Thursday, April 25, 2013

Great comments on Yglesias's post

I can't seem to link to individual comments, but here are a few:

Area Man writes: "If you think there should be more immigrants, then fine. Increase immigration across the board, not just in one sector. This plan punishes people with STEM degrees but prevents them from reaping the benefits of having immigrants working in other sectors."
Dave writes: "Ok, I'll finally take the bait if I must.

This is just far too simplistic an argument, and I think you know it. If the question is on immigration in general, then the answer is yes, we need immigration in general.

But if the question is about whether we need discriminatory immigration to fill perceived shortages, the answer is an absolute no. This is the epitome of bad economic policy, and it is reverse logic.

The question should never be why special, activist economic policy is not such a bad thing, the question should be whether the perceived problem is so compelling as to require an intervention with an activist economic policy.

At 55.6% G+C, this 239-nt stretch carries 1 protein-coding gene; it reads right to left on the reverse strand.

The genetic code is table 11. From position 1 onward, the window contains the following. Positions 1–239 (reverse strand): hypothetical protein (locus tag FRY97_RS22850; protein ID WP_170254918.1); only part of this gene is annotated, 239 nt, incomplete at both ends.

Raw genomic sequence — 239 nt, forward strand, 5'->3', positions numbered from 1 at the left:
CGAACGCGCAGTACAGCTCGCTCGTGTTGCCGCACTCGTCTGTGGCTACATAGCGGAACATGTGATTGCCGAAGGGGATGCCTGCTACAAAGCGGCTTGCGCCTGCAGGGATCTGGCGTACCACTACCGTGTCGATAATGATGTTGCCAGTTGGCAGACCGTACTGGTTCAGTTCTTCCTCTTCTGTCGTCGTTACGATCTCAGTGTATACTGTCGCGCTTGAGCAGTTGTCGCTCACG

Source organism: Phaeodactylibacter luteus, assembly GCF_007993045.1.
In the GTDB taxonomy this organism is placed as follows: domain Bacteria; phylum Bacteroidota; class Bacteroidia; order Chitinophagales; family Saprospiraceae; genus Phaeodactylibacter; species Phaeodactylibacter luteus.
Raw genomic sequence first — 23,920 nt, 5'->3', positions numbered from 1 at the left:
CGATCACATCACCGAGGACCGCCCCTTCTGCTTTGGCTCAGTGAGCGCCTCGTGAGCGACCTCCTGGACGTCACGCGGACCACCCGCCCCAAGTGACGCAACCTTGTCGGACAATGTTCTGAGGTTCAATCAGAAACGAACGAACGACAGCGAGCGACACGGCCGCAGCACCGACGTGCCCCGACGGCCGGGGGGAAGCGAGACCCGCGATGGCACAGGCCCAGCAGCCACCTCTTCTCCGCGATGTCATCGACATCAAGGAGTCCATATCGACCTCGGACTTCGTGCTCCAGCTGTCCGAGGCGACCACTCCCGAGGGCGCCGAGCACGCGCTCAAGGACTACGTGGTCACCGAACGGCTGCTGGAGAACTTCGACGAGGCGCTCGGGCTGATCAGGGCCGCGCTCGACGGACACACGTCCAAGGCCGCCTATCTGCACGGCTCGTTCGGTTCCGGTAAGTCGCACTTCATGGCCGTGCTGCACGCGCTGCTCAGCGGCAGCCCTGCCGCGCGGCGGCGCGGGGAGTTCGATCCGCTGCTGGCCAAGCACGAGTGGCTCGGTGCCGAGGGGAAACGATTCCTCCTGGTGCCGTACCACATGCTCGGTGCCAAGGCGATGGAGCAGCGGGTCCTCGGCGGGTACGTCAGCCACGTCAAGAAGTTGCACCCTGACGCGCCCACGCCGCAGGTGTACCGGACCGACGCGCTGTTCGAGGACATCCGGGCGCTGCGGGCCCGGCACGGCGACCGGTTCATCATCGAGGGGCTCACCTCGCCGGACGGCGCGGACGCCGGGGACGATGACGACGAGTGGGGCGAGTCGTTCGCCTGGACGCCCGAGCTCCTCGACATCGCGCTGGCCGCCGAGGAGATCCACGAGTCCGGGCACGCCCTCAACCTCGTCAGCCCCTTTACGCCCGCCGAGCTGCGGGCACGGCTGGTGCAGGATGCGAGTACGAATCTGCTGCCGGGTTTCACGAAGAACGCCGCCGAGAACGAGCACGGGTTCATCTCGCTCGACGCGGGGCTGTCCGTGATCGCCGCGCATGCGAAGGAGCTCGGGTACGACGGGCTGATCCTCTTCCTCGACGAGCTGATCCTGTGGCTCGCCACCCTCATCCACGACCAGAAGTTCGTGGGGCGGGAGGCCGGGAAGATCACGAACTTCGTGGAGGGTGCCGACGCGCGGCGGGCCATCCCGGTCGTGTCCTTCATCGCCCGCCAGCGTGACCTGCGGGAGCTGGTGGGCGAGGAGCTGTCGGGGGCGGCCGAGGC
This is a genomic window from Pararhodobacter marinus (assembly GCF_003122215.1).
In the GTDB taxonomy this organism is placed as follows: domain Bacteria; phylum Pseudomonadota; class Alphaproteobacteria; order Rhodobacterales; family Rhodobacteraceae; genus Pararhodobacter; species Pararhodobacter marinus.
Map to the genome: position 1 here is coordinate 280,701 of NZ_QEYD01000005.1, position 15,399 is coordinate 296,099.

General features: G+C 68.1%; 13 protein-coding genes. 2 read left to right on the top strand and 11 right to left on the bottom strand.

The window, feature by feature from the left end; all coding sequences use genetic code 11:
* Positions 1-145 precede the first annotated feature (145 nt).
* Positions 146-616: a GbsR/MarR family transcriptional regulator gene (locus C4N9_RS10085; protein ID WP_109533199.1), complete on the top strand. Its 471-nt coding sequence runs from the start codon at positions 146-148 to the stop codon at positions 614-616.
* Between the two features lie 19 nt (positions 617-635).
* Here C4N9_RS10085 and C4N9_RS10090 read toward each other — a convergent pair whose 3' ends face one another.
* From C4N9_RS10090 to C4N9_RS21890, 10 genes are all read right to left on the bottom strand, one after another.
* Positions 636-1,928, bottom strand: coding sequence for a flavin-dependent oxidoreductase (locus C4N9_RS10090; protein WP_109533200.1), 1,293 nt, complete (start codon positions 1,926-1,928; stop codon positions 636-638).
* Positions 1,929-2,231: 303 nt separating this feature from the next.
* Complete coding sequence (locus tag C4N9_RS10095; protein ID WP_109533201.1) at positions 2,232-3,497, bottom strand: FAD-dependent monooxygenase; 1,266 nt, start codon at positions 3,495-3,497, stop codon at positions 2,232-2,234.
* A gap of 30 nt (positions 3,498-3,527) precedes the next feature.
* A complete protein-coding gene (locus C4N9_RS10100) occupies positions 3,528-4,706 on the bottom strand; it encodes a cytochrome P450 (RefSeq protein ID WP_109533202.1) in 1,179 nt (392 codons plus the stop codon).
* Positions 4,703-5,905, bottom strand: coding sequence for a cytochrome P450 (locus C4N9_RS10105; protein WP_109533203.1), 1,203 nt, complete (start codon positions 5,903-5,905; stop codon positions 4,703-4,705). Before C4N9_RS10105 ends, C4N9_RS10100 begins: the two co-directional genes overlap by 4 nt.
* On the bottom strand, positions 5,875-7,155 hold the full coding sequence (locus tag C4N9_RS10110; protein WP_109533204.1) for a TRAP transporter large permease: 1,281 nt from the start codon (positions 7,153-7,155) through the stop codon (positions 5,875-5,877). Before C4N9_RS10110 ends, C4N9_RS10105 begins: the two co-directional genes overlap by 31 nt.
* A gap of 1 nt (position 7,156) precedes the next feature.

Clearly that standard is not and never was met. This was always about large corporations wanting the best labor as cheap as possible.


  1. Sure. I'm fore more immigration in general. The bill introduced into the Senate increases immigration in general. That's why it's a good bill. The bill contains parts. One part is the H1-B.

    1. I guess I don't understand why you think high skill visas themselves are particularly praiseworthy.

      If we did trade policy piecemeal like this and gave special privileges to high-tech products I would assume you would have a lot of concerns about that.

      I don't understand why your reaction is different for labor.

    2. NAFTA was hailed as a success for free trade even though it gave preferential treatment to some countries. But it nevertheless was a step in the direction of more free trade. Similarly, H1B visas are a step in the direction of freer immigration.


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